Monday, April 27, 2009


...and intensely irritating!  Algirdas Vizgirda, that is, the ego-trip that runs and conducts the chamber group Muzika Humana.  The benefit of the doubt has had to be invoked a couple of times in the writing of this review. Like, presumably he had to play his own solo at the beginning of the concert because that is more nerve-wracking, so he wanted to get it over with. Like, he played the upper part (ie first flute) in a Loeillet sonata, with his French guest Philippe Bernold, for two flutes because his flute lacked a b-foot. I think. Would not have thought that in the baroque era flutes were so sophisticated that they might have had b-feet, but what do I know. It felt rather rude to the visitor..... But was it really necessary to give an encore at the end of the first half, when there had only been two curtain calls? Might never have made it to the third.

So it was a concert of French music from baroque to Honegger (who was Swiss but spent much of his life in France).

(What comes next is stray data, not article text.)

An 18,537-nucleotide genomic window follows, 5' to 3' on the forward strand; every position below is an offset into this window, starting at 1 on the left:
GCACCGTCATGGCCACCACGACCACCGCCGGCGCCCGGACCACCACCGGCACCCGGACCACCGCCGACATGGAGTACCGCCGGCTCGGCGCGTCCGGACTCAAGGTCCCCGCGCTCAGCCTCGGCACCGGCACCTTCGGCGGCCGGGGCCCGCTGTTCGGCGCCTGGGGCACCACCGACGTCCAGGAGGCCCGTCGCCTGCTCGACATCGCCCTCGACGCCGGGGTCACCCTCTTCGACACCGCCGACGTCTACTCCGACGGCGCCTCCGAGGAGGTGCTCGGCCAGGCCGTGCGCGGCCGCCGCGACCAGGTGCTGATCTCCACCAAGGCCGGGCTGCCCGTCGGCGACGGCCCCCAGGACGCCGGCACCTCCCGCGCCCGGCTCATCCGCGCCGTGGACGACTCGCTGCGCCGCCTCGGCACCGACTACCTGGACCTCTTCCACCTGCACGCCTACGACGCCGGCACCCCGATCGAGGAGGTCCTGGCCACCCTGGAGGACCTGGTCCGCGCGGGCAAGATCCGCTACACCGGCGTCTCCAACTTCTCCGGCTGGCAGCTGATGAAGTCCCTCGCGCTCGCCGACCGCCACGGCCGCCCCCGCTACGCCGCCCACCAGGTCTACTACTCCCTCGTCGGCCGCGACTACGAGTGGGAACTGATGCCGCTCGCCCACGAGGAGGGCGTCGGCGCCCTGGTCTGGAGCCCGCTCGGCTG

The Loeillet sonata was all right; seemed definitely like first flute and second (accompaniment, there did not seem to be that much exchange and interaction between the two. A standard baroque piece with standard movements. Bernold is a very elegant, stylish player (he's French, you would not expect anything less).   The last movement was rather breathtakingly fast, but it was a gigue, and again that's quite to be expected.

This was followed by Rameau's suite 'Les Fêtes d'Hébé' whoever or whatever Hébé might be. It was nice, though I wondered what at the time had been the difference between folk and non-folk music. A series of dances, the way they composed at the time. I thought the violins played too 'goody-goody', with long bows, whereas the cellist got the tone much more right - there was some lovely debate between the upper strings and the cello (he really is a good man, a stalwart of the band).  There was a new oboist in the band, who played very nicely, too.

The first half ended with Leclair's C major concerto for oboe and orchestra, with the other stalwart, Robertas Beinaris, as the soloist. Young Robertas is showing no signs of fading away, on the contrary. As usual his performance was high-class, and the piece was interesting. But it really was not necessary to give an encore of the second movement!

I left after that; not much into later French music....